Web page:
Friday, July 30, 2010

On new missionaries

Another nephew entered the MTC this week, and one left the MTC for his field of labor. How cool is that? I'm glad that these young men, who come from great families and are well prepared, will serve missions. They are part of a tradition in our extended family that includes many, but not all, of their similar aged cousins.

I'm excited for them because of what they'd do and what they'll learn. Their serving causes me to reflect on my own missionary service. And it causes me to reflect on the missionaries who taught my parents and me over forty years ago. And it reminds me of young men and women whom I interviewed as a bishop several years ago prior to their serving.

The rite-of-passage missionary service can be a remarkable thing in the life of the missionary, especially if the blessings to the missionary are incidental to his or her efforts. It was true on my mission and it is true now in my life: some of my greatest lessons come when I least expect them, and some only upon reflection of what has already happened.

I had a companion whose brother (with permission from our mission president) visited us for lunch late in my mission. The brother observed that one of the best kept secrets in the church is what a mission is really like, implying that the hardest parts of a mission are often not discussed in priest quorums or homecoming talks. My companion and I agreed, and also suggested that at least part of the reason for that is the need to "be there." Just as an inside joke is funny only to those who share the experience, just as only women who have experienced childbirth really understand it, so are there parts of a mission that only those who live it will know and understand it.

I'm grateful that young people choose to serve. I remember while teaching in the MTC years ago that there were lots of reasons missionaries came on their missions. My own service showed me that my greatest success (however you define that for missionaries) came when I served out of love for the Lord and for His children. I trust my young nephews will learn that lesson, too.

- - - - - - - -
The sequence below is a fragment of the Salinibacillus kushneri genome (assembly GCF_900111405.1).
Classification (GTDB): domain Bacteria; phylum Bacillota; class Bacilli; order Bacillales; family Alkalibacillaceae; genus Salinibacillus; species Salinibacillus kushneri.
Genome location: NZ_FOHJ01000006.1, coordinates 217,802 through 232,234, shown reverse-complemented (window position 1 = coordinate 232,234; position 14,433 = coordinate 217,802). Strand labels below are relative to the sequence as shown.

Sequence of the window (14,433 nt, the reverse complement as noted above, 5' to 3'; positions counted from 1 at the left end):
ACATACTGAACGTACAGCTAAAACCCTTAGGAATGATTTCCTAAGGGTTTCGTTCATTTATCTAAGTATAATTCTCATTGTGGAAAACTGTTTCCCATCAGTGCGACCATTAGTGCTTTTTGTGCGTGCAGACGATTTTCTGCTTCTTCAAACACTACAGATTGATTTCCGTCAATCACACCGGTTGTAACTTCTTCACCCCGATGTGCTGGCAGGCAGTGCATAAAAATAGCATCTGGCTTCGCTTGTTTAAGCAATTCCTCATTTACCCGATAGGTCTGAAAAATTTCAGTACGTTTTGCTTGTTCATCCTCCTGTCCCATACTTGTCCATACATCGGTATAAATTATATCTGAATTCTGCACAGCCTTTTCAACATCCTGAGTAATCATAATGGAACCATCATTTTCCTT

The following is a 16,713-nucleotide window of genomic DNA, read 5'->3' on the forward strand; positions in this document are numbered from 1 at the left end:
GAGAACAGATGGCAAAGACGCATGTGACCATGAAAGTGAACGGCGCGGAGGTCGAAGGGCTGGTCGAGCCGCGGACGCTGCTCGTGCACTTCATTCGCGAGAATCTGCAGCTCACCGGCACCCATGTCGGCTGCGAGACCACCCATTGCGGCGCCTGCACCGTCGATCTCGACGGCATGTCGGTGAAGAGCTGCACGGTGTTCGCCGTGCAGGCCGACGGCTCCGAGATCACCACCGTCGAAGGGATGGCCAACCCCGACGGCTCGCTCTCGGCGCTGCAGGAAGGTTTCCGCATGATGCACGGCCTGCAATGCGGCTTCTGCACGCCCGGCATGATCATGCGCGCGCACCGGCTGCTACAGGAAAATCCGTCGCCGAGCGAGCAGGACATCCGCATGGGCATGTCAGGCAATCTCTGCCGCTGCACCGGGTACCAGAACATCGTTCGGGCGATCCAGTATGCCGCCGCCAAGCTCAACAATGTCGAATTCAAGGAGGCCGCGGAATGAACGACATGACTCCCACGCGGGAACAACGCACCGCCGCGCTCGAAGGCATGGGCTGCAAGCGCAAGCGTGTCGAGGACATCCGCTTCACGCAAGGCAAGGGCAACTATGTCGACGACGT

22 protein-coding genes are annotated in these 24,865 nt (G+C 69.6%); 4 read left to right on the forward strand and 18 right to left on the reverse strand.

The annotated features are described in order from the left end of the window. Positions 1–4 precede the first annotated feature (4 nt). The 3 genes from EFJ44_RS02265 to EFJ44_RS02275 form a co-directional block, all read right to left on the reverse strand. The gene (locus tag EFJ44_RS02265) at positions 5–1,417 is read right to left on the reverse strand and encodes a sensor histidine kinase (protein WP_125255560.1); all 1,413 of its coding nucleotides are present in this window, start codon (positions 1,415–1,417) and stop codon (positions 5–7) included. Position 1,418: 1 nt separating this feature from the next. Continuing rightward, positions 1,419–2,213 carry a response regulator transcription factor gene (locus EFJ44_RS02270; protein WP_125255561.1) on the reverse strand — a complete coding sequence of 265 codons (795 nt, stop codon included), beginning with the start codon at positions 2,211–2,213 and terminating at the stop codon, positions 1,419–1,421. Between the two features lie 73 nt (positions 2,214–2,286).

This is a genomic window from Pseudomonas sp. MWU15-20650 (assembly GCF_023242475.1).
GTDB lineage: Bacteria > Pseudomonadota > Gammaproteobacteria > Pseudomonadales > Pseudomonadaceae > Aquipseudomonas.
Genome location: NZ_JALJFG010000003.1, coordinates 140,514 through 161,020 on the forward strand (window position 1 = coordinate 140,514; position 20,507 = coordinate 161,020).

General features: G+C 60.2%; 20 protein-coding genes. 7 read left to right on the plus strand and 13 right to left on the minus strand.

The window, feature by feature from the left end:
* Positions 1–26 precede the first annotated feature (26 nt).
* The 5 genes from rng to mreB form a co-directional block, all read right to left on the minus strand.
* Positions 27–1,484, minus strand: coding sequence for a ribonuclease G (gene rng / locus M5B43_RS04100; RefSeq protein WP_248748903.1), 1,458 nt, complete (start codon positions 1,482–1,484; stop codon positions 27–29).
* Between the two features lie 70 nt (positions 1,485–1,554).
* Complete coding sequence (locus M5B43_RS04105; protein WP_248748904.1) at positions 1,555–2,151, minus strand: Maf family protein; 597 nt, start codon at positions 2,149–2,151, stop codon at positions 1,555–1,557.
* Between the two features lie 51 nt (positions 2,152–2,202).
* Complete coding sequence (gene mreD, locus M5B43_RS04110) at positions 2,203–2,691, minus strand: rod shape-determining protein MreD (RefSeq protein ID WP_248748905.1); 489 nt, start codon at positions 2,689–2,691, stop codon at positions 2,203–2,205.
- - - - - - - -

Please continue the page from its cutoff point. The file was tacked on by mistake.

1 comment:

  1. I didn't serve a mission, but many of those closest to me did. One general observation I've made is how serving a mission gives so many gifts, which help in other areas of life. So many college-age kids think of themselves as "independent", because they're buying into this fantasy. Truthfully, they may live down the road or across the country, but they're not independent in any meaningful way. However, to step out on your own, and choose to spend a year and a half, or two years, as the case may be, truly living on your own in strange and often unsettling circumstances...that teaches independence and self reliance. As does the experience of being surrounded by people who not only think differently than you, but think less of you for what you believe. I actually got plenty of that going to school in Cambridge, MA.

    It's also a great bonding opportunity, after the fact--how many people know what it's like, for whatever reason (mission, studying abroad, serving in the military...that's about it) to be plunked down in a foreign country, at a young age, and having absolutely no idea what to do there? Mr. CJ and BIL come from very different backgrounds, and have had very different life, and educational experiences, but that "oh, no, what now" experience is something they share.